Russia rolls out patriotic candies: "Crimea. Just try to take it!"

Russia rolls out patriotic candies: "Crimea. Just try to take it!"
A handout photo provided on June 10, 2014, by Russian confectionery company "Chocolate Traditions," shows chocolate sweets with wrappers reading "Crimea. Just try to take it!" and displaying a Superman lookalike superhero in the colours of the Russian flag against a map of the peninsula annexed by Russia and flanked by ribbons of Saint George, a symbol of Russian military valour.

MOSCOW - "Crimea. Just try to take it!" is the provocative name of a new line of chocolate sweets produced by a confectionery company in Russia's Siberian city of Novosibirsk.

An unusual blend of geopolitics and confectionery, the wrapper of the candy displays a Superman lookalike in the colours of the Russian flag against a map of the peninsula annexed by Russia from Ukraine and flanked by ribbons of Saint George, a symbol of Russian military valour.

Posters promoting the sweets have the slogan: "Even at a time when our country is making difficult decisions, we do not stop smiling. Because we are Russians." In March, Moscow annexed Ukraine's Black Sea peninsula of Crimea claiming it was protecting Russian speakers following a pro-Western uprising in Kiev in a move that drew international condemnation and a raft of sanctions.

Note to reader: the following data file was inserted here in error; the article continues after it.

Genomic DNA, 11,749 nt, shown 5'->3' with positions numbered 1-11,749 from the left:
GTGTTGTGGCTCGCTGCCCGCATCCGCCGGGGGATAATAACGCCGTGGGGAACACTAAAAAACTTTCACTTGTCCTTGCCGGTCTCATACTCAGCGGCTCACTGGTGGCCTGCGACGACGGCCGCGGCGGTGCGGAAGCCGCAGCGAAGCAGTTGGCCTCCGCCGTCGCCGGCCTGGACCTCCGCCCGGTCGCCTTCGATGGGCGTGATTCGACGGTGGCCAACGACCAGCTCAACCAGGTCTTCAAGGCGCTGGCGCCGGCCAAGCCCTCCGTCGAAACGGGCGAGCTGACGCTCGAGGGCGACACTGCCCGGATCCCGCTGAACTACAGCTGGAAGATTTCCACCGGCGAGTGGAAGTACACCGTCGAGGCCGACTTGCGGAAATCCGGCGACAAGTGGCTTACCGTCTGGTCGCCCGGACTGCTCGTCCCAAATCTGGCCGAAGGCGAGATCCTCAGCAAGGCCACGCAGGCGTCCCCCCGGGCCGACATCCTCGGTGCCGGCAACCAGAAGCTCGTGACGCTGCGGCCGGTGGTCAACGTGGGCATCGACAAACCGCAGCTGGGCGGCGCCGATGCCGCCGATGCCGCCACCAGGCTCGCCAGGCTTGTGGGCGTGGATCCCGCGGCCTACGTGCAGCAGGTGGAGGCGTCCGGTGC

A spokesman for "Chocolate Traditions", the company producing the candies told AFP the idea was "to be on trend" with a reference to current events.

"The idea was floating around, and so we used it," said Yevgeny, a spokesman for the marketing department of the company in Novosibirsk, around 2,800 kilometres (1,750 miles) east of Moscow.

"Before there were sweets called "Just try to take it",' he said.

"We couldn't register a brand under the same name, so we changed it to "Crimea. Just try to take it!'" he said.

The sweets are not big sellers, so far he conceded. They sell "just like all the others".

The candies will be a bitter pill to swallow for Ukraine's newly-elected President Petro Poroshenko, who has made billions from his own chocolate empire, after he pledged never to accept Russian control of the territory.

Moscow denies that it has bitten off more than it can chew and has said that returning the peninsula to Ukraine is out of the question.

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